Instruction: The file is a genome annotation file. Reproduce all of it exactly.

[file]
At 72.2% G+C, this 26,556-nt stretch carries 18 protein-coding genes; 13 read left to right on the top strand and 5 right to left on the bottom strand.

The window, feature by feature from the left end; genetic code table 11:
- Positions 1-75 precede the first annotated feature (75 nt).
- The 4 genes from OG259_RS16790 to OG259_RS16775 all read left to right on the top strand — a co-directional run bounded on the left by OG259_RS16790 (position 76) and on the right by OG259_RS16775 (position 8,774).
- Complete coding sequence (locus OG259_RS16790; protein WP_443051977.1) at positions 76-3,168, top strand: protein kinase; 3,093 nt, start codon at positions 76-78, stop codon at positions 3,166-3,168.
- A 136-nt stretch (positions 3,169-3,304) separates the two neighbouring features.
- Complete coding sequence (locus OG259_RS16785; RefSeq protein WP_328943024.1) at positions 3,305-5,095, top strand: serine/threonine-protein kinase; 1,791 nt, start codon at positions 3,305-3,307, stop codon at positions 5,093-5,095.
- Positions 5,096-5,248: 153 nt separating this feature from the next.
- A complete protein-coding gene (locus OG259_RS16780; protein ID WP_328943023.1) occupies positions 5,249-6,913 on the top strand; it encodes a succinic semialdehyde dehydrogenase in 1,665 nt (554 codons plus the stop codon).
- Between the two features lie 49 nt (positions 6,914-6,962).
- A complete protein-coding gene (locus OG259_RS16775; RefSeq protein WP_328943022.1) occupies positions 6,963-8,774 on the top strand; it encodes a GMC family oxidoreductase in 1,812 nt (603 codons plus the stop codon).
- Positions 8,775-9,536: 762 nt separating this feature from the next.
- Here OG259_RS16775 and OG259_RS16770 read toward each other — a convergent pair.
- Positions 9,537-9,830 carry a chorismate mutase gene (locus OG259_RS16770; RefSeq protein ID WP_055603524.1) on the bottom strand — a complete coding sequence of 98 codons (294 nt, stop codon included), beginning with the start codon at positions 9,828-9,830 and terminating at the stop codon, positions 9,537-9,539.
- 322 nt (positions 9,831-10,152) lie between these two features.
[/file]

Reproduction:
At 72.2% G+C, this 26,556-nt stretch carries 18 protein-coding genes; 13 read left to right on the top strand and 5 right to left on the bottom strand.

The window, feature by feature from the left end; genetic code table 11:
- Positions 1-75 precede the first annotated feature (75 nt).
- The 4 genes from OG259_RS16790 to OG259_RS16775 all read left to right on the top strand — a co-directional run bounded on the left by OG259_RS16790 (position 76) and on the right by OG259_RS16775 (position 8,774).
- Complete coding sequence (locus OG259_RS16790; protein WP_443051977.1) at positions 76-3,168, top strand: protein kinase; 3,093 nt, start codon at positions 76-78, stop codon at positions 3,166-3,168.
- A 136-nt stretch (positions 3,169-3,304) separates the two neighbouring features.
- Complete coding sequence (locus OG259_RS16785; RefSeq protein WP_328943024.1) at positions 3,305-5,095, top strand: serine/threonine-protein kinase; 1,791 nt, start codon at positions 3,305-3,307, stop codon at positions 5,093-5,095.
- Positions 5,096-5,248: 153 nt separating this feature from the next.
- A complete protein-coding gene (locus OG259_RS16780; protein ID WP_328943023.1) occupies positions 5,249-6,913 on the top strand; it encodes a succinic semialdehyde dehydrogenase in 1,665 nt (554 codons plus the stop codon).
- Between the two features lie 49 nt (positions 6,914-6,962).
- A complete protein-coding gene (locus OG259_RS16775; RefSeq protein WP_328943022.1) occupies positions 6,963-8,774 on the top strand; it encodes a GMC family oxidoreductase in 1,812 nt (603 codons plus the stop codon).
- Positions 8,775-9,536: 762 nt separating this feature from the next.
- Here OG259_RS16775 and OG259_RS16770 read toward each other — a convergent pair.
- Positions 9,537-9,830 carry a chorismate mutase gene (locus OG259_RS16770; RefSeq protein ID WP_055603524.1) on the bottom strand — a complete coding sequence of 98 codons (294 nt, stop codon included), beginning with the start codon at positions 9,828-9,830 and terminating at the stop codon, positions 9,537-9,539.
- 322 nt (positions 9,831-10,152) lie between these two features.